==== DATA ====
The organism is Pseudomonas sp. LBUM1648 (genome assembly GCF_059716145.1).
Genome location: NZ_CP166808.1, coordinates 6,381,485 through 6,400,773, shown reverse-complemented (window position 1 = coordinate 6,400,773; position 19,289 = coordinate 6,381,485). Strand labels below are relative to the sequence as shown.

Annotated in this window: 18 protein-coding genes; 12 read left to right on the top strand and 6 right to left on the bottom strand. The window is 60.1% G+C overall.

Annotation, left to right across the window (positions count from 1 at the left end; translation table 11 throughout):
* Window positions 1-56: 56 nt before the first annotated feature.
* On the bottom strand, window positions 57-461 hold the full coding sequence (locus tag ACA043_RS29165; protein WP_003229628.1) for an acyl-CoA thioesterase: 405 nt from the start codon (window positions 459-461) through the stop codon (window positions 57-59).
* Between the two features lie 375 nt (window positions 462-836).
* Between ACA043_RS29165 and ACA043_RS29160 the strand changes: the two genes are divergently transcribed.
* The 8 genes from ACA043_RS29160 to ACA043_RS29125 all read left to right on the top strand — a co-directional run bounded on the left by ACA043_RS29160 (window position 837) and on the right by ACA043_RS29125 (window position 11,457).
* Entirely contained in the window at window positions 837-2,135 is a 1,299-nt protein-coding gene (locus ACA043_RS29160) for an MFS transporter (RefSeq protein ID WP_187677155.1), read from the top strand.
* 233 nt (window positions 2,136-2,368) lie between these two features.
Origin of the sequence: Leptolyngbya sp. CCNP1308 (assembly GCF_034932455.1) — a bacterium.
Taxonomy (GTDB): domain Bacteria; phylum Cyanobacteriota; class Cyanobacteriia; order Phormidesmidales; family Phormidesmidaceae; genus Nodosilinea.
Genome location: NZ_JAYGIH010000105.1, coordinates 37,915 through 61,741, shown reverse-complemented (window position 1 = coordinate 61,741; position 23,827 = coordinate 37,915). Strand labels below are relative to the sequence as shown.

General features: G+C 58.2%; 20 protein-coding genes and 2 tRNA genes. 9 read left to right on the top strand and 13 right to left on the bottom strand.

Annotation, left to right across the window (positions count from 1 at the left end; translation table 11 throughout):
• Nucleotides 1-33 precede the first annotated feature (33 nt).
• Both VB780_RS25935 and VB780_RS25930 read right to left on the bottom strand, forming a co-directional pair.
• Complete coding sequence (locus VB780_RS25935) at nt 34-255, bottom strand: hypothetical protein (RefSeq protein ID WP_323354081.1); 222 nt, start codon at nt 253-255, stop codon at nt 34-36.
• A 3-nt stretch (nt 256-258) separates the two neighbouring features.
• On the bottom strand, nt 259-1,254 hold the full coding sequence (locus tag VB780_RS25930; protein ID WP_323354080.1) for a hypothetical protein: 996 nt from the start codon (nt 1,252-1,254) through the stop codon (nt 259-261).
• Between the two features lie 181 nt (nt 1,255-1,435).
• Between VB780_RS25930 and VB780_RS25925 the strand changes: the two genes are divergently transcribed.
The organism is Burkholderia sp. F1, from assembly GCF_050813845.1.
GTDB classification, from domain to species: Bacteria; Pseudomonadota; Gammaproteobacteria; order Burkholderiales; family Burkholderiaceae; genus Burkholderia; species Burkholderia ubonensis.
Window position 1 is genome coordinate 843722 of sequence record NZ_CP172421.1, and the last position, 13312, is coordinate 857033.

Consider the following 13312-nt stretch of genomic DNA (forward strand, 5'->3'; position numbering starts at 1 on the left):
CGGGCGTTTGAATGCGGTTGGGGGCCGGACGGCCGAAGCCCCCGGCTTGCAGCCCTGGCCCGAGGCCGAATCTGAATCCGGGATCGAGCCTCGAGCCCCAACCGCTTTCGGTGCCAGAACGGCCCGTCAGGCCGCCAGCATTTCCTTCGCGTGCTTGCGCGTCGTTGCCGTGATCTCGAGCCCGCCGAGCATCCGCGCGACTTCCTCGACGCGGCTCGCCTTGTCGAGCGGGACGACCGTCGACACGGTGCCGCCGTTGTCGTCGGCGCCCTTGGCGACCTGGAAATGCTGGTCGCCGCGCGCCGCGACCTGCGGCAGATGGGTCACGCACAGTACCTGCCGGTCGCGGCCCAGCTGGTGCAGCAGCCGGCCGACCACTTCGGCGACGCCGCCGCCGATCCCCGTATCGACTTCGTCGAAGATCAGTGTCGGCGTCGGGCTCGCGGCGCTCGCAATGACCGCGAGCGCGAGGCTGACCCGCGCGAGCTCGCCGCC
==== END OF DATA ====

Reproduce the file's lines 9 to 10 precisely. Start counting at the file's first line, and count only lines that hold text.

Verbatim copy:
* The 8 genes from ACA043_RS29160 to ACA043_RS29125 all read left to right on the top strand — a co-directional run bounded on the left by ACA043_RS29160 (window position 837) and on the right by ACA043_RS29125 (window position 11,457).
* Entirely contained in the window at window positions 837-2,135 is a 1,299-nt protein-coding gene (locus ACA043_RS29160) for an MFS transporter (RefSeq protein ID WP_187677155.1), read from the top strand.